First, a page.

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Author Topic: plumage  (Read 5289 times)

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Offline isabelladangelo

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Re: plumage
« Reply #30 on: August 01, 2013, 08:57:46 AM »
For the German hat, make the hat base first.  Put the feathers on top of the hat base (the crown and brim) and sew them downs.  Then put another velvet "circle" over the feathers.  This will give you a proper German hat.

As for the collar, yes, it's all gold - which would be a lot lighter than it looks.  I have a few bracelets made in a similar way.  I'll take pictures of them later. 

Offline Orphena

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Re: plumage
« Reply #31 on: August 06, 2013, 05:21:02 PM »
This is not for Gem's particular project, but last week I was trying to figure out a way to mount a LOT of feathers onto a tricorn for our Pirate Festival, and I came up with an idea that you might find interesting... My tricorn was made from a giant straw sun hat (black) that I added lace to, and stitched up the sides. then I took a small block of floral foam - intended for artificial flower arranging, and used that to arrange my feathers. The foam was cut small enough to fit in the space between the crown and the pinned up brim, and a hat pin keeps it from sliding out. Overall,it was FAR faster than stitching or wiring each in place, and less of a commitment than glueing. Now, due to the fact that I used a LOTof feathers, the hat did tend to tilt a bit to the side (and the wind had fun flirting with all those feathers!), but if your crown fits close enough, or you don't go quite as overboard as I did, the foam itself it quite light, and is easily trimmed......Depending on your project, you may find it helpful, so I thought I would share!
Luxurious Lady ~ Statuesque Seamstress ~ Winsome Wayfarer
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Offline gem

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Re: plumage
« Reply #32 on: August 06, 2013, 07:15:35 PM »
Orphena, that is very clever! I know that they sell rings of floral foam here, meant to go in wreath frames. I wonder if something like that would be narrow enough to fit in the space between the crown and the brim (my hat is also made from a straw sunhat base). The foam is pretty easy to cut, isn't it?  (I know there's the oasis kind, meant to hold water, but there's also the green styrofoam kind just meant to hold dry flowers.)

I was already trying to think if there was something to use--like a mesh or plastic canvas--that you could kind of weave the stems of the feathers through.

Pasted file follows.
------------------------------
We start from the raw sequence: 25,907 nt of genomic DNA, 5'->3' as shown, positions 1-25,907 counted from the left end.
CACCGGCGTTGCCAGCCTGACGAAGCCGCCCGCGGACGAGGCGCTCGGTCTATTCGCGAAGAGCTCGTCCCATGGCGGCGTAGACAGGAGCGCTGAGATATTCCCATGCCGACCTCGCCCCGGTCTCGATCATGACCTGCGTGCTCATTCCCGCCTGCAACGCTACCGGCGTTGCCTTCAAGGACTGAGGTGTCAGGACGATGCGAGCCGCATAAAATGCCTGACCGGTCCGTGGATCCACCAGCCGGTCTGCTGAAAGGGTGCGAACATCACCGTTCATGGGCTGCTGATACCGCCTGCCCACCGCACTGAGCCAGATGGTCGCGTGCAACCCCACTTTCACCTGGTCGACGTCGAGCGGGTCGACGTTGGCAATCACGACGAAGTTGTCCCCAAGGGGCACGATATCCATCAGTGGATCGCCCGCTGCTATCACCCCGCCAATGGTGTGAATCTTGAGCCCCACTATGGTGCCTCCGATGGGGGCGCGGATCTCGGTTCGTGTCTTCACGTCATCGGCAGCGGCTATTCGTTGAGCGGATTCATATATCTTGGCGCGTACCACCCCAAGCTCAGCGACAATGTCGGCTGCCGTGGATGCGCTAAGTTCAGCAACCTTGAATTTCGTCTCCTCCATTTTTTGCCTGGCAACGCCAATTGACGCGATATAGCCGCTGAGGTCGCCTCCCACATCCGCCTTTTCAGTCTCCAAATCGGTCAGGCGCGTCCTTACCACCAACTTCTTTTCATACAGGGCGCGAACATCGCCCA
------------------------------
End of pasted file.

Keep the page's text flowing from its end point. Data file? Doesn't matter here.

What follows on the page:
I placed my order, and with shipping, a dozen 15-18" plumes ended up being around $35.00. Not a fabulous bargain, but not entirely unaffordable, either. (shrug)

Offline arbcoind

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Re: plumage
« Reply #33 on: August 16, 2013, 06:57:56 AM »
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Plumage assembled. 

I did not have any luck with sewing the feathers together.  This method didn't seem sturdy enough for the rigors of faire.  I used very small clear colored zip ties to join the feathers at the base.  The I used a larger black zip tie to join them to the cone pin.  I was able to hide the zip ties under the cone pin.    This pin will slip into the fabric loop on my cavalier and tri corn hats.

Gina

« Last Edit: August 16, 2013, 07:04:41 AM by arbcoind »

Offline gem

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Re: plumage
« Reply #34 on: August 24, 2013, 11:20:43 AM »
So I have my feathers; they look awesome (although when I arrayed them on the hat, Milord looked at it--keep in mind that you cannot see the hat through the profusion of feathers--and said, "Do you need more?"  ;D). They're nicely fluffy and weren't damaged or bent at all in transit.

Some of them have pretty curved shafts, though. Should I cut the shafts off or trim them shorter? Should I bend/flatten them somehow? (Iron them, maybe?)

I have twelve, and they're going around a large, German-style "platter hat" (like this). The size they are now, they fit perfectly arrayed in a circle around the crown (sort of like the strings in this picture), but that's a lot of feather shaft on top of the brim. If I trimmed off the shafts, I could put them in so they point straight out, like the rays of the sun.  Milord thinks the "string art" way will offer more stability, but it also seems like it will be really, really bulky.  Not sure what's the best approach.

ETA: I found a great tutorial on Powwows.com for ironing feathers (a totally fascinating look into a different hobby!), which convinced me my first efforts were too gentle. I held the feather in one hand with an oven mitt, and then pressed the heck out of the shaft (the naked, unfrondy bit) with a hot iron for about 30 seconds. It was easier to press the convex curve downward toward the ironing board, than the other way. Once the shaft was hot enough, I then straightened it by hand (the oven-mitted hand--they get HOT and don't cool down right away). I put the straightened feathers under a stack of heavy books to cool overnight.
« Last Edit: August 24, 2013, 07:04:22 PM by gem »

Offline amh2008

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Re: plumage
« Reply #35 on: March 08, 2016, 11:07:20 AM »
I have also found some good quality plumes at http://www.eventswholesale.com/ostrich-feathers/
Just make sure you know the difference between drabs and plumes before you place your order.  The plumes are nice and full, while the drabs are a little less plush but still very nice if you are on a budget.

 

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